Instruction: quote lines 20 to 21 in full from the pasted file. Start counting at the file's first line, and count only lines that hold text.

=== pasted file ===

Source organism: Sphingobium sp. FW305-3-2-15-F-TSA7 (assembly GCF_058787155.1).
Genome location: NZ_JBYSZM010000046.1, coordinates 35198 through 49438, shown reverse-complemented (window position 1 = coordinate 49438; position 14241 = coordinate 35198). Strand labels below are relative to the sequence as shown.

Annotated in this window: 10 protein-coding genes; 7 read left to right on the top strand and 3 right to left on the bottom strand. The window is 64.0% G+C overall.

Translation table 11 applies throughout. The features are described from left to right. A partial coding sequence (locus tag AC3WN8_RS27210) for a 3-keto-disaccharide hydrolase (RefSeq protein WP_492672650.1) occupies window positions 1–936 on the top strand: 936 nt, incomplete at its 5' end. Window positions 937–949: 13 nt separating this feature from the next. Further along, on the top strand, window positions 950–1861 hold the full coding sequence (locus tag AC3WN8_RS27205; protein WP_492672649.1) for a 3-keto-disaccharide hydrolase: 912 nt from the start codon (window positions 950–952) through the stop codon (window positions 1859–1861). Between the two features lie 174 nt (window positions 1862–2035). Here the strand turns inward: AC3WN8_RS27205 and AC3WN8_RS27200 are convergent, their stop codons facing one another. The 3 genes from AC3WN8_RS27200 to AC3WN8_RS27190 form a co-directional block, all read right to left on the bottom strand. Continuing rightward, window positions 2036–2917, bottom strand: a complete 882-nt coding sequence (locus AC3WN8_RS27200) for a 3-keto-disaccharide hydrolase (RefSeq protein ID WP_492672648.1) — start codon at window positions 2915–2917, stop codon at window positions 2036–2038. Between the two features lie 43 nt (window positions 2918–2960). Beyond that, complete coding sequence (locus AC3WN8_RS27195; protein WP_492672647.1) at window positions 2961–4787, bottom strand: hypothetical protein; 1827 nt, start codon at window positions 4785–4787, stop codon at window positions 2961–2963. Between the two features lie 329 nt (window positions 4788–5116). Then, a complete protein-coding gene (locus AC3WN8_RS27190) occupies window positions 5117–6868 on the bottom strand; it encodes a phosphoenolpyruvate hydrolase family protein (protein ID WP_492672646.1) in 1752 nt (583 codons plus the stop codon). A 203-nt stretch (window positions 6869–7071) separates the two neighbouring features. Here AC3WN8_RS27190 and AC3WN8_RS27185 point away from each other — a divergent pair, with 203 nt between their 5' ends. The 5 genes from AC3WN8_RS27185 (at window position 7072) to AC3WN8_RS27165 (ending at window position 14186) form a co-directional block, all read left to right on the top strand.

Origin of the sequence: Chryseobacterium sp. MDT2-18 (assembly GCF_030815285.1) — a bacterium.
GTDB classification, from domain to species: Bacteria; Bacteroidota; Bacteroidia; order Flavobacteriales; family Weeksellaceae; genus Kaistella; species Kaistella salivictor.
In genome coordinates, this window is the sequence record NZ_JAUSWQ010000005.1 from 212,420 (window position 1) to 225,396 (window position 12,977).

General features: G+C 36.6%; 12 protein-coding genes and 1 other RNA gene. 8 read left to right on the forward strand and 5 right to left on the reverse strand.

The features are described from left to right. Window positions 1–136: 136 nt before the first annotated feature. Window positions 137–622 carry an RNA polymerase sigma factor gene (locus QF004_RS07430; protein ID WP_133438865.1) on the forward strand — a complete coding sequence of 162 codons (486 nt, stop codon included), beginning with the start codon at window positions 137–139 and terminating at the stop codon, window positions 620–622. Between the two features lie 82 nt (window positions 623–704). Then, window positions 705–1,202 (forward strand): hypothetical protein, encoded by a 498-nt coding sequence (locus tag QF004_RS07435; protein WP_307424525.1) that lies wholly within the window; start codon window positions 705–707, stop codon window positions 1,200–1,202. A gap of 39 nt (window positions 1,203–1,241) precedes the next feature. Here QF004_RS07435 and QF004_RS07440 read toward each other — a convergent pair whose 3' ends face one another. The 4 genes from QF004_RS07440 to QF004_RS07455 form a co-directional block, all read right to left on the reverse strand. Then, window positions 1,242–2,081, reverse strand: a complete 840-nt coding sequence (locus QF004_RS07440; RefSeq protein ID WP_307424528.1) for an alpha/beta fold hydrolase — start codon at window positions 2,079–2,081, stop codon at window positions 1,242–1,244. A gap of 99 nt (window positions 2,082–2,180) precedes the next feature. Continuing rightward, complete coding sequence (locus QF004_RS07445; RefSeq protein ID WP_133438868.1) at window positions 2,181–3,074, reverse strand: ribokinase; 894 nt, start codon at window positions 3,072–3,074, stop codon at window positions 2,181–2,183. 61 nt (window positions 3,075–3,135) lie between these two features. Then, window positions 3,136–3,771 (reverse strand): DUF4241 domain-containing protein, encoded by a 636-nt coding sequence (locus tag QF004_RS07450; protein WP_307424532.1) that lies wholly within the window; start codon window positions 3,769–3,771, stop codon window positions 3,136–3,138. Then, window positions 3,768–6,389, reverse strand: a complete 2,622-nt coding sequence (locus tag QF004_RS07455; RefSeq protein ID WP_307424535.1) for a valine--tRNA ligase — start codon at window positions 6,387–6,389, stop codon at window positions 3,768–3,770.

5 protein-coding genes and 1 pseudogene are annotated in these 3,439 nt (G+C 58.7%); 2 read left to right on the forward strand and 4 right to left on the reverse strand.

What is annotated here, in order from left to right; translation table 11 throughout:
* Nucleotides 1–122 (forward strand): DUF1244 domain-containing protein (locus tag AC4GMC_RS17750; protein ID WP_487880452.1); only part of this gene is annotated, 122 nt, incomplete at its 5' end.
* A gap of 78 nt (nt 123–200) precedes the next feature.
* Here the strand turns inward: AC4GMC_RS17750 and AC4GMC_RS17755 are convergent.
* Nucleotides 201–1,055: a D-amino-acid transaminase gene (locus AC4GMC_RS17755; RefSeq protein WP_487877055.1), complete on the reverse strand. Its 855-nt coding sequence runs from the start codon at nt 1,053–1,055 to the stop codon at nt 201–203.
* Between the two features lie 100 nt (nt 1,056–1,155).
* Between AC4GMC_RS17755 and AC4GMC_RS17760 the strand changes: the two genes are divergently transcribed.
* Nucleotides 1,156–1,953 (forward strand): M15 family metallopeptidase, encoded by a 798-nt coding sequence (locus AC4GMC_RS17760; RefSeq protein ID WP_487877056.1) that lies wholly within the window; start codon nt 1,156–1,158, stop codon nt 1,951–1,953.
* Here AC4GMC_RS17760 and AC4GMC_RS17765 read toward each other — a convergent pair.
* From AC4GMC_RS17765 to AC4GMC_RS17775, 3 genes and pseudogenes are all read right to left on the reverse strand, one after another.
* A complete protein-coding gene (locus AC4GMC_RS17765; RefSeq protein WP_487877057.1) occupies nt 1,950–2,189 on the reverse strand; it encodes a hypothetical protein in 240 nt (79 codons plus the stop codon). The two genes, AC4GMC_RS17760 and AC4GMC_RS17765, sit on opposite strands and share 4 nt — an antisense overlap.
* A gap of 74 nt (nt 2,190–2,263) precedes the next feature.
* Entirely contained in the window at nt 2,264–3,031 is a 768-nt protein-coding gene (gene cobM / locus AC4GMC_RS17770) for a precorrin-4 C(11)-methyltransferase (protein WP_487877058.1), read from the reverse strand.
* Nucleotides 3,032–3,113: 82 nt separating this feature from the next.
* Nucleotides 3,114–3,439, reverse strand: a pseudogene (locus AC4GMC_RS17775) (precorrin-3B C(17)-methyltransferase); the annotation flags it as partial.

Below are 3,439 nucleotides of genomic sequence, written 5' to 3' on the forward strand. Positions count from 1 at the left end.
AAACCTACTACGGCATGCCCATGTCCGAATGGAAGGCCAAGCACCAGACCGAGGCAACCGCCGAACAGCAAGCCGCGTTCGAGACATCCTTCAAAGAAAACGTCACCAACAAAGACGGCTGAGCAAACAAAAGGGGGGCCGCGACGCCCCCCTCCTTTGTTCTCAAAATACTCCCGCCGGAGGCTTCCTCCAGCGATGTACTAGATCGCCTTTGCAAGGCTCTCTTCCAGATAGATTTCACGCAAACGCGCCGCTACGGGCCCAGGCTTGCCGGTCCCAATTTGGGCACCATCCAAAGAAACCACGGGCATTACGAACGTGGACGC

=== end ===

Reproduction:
* From AC4GMC_RS17765 to AC4GMC_RS17775, 3 genes and pseudogenes are all read right to left on the reverse strand, one after another.
* A complete protein-coding gene (locus AC4GMC_RS17765; RefSeq protein WP_487877057.1) occupies nt 1,950–2,189 on the reverse strand; it encodes a hypothetical protein in 240 nt (79 codons plus the stop codon). The two genes, AC4GMC_RS17760 and AC4GMC_RS17765, sit on opposite strands and share 4 nt — an antisense overlap.